6/12/14

How In-House Counsel Can Help Shape Their Companies’ Reputations

Attorneys & Professionals

Company reputations today are largely dictated by what is posted on the internet, both about the companies themselves and their executives.

Gone are the days where reputation is based on building up and maintaining goodwill with consumers over time. As Jennifer Evans, Chief Risk Officer at ANZ, was quoted in a Deloitte report, “reputations built up over decades can be challenged in an instant.”

This, of course, is largely a result of today’s internet and social media landscape, content submitted via a computer or smart phone can have significant consequences for a company.

Accordingly, a 2013 Deloitte survey of 300 executives revealed that reputation is the top strategic risk for large businesses, overall and in most individual sectors.

Dealing with internet defamation, other online reputation attacks

Unfortunately, most companies, at some point, will be forced to deal with attacks to their reputations online. These attacks come in many forms and from many sources, and each company is affected differently by them. Thus, companies cannot use the same tool to fix every problem.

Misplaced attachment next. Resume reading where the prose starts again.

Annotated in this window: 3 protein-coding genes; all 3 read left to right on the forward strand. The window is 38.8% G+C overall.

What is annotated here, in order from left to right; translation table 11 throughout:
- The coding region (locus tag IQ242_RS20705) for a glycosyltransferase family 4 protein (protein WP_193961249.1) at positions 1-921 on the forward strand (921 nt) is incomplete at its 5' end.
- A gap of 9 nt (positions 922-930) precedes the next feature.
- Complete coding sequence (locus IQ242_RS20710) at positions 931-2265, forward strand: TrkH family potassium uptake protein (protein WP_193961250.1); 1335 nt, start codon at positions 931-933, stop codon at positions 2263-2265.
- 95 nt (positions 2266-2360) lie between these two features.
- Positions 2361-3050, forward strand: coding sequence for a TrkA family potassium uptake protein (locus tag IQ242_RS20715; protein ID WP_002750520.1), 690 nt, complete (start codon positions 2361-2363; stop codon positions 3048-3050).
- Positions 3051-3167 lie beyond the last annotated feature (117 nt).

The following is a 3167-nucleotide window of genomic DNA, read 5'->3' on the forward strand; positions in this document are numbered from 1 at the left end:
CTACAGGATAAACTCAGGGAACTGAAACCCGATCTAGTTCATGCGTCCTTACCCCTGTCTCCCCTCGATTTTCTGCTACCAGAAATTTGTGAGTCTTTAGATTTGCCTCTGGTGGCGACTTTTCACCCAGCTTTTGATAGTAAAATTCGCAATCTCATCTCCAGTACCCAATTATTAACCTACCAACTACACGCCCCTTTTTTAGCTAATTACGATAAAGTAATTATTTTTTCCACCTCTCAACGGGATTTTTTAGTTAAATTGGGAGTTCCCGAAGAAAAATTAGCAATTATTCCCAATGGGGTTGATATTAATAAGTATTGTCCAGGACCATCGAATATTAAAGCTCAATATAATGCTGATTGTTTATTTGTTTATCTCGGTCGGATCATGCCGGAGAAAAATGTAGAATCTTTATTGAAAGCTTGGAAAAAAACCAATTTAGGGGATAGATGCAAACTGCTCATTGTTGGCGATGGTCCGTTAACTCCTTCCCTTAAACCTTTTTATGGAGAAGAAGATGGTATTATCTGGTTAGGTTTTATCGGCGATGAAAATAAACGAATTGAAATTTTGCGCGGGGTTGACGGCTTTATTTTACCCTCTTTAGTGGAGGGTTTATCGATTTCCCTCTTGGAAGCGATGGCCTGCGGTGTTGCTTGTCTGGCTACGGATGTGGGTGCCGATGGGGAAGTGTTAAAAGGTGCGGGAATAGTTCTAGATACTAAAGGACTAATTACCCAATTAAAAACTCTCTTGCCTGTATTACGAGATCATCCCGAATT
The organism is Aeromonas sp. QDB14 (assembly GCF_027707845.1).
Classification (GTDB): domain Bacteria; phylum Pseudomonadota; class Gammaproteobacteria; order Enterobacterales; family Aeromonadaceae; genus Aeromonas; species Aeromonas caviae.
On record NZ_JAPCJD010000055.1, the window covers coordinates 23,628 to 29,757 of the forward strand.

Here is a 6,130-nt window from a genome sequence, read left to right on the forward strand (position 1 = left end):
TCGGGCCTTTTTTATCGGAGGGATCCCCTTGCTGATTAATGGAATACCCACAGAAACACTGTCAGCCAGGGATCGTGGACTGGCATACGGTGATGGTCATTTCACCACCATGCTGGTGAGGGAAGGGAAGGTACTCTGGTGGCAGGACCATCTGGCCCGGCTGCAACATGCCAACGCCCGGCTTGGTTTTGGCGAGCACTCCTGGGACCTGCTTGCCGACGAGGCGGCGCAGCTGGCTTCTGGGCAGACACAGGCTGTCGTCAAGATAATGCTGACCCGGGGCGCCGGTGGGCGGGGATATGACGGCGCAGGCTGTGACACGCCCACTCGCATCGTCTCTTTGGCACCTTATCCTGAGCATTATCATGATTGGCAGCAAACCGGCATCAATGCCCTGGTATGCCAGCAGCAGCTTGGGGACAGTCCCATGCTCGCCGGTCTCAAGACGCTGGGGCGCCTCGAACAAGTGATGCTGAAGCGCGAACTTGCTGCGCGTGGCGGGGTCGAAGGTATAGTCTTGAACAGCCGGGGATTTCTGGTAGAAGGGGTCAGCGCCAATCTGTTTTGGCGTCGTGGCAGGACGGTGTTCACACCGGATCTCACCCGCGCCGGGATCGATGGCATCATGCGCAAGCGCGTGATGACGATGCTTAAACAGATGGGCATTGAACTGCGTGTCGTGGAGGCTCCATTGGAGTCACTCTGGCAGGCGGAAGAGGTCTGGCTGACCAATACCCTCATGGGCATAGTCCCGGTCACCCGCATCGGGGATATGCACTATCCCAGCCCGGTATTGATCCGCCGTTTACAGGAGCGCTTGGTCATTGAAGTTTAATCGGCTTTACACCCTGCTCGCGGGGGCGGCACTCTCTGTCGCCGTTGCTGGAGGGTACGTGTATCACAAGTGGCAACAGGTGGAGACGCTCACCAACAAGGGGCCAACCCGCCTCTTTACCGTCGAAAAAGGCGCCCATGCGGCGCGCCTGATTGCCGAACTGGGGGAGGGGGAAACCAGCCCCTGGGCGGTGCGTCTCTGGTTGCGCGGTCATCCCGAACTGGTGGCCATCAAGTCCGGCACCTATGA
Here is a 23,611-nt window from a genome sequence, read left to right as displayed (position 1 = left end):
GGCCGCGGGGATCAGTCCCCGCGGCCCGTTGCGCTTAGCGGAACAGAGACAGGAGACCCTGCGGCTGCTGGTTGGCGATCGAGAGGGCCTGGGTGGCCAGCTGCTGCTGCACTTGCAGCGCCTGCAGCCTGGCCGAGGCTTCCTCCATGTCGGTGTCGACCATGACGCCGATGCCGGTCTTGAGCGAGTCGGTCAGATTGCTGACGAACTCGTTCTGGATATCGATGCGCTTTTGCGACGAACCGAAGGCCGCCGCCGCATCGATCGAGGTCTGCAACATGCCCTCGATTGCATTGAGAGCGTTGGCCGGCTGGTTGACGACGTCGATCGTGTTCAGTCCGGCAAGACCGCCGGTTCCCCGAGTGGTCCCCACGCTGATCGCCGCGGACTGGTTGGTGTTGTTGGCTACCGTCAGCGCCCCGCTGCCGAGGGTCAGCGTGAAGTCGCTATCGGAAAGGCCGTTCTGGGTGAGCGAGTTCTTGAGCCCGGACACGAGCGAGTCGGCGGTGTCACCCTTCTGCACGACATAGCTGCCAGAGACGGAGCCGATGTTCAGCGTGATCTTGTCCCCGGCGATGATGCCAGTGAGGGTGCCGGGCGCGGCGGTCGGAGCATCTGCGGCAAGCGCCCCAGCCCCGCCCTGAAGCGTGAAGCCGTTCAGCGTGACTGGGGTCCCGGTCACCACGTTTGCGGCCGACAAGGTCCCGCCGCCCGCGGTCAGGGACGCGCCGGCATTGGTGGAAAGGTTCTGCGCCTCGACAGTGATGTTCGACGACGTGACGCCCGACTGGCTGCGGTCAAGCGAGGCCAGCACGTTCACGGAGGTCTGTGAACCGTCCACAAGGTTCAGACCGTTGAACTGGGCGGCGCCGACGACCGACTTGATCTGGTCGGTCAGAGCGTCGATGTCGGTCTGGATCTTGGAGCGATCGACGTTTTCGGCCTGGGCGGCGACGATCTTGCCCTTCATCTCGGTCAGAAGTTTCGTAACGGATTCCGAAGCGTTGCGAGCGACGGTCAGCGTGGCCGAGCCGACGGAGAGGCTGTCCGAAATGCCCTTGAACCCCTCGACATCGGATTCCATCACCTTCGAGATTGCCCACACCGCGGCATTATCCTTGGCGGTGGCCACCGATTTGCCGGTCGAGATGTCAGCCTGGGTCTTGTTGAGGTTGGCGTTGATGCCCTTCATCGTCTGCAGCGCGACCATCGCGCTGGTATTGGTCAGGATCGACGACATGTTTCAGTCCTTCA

Oftentimes, harmful content will rank high in search engines, meaning consumers are likely to come across the damaging content and can be influenced by it. When this happens, many companies turn to PR and marketing personnel to help influence their online reputations.

But in many instances, no amount of positive publicity used to bury the content down the list of search results will be enough. Instead, the best option is to try to remove the offending content from the search engines or internet altogether, which often requires legal analysis and skills. Thus, attorneys can and should have a substantial role in influencing the company’s online reputation.

Tools and techniques in-house counsel should consider

When a company has been disparaged online, in-house attorneys have several removal techniques to consider, including the following:

As noted, each reputation attack is unique. In the end, choosing the right approach or tool to use involves a balancing of factors: weighing the actual harm versus the costs of a particular response, the associated risks, and the likelihood of success.

For more information, contact Whitney Gibson at 855.542.9192 or wcgibson@vorys.com. Read more about the practice at http://www.defamationremovalattorneys.com, or follow Whitney on Twitter at @WhitneyCGibson.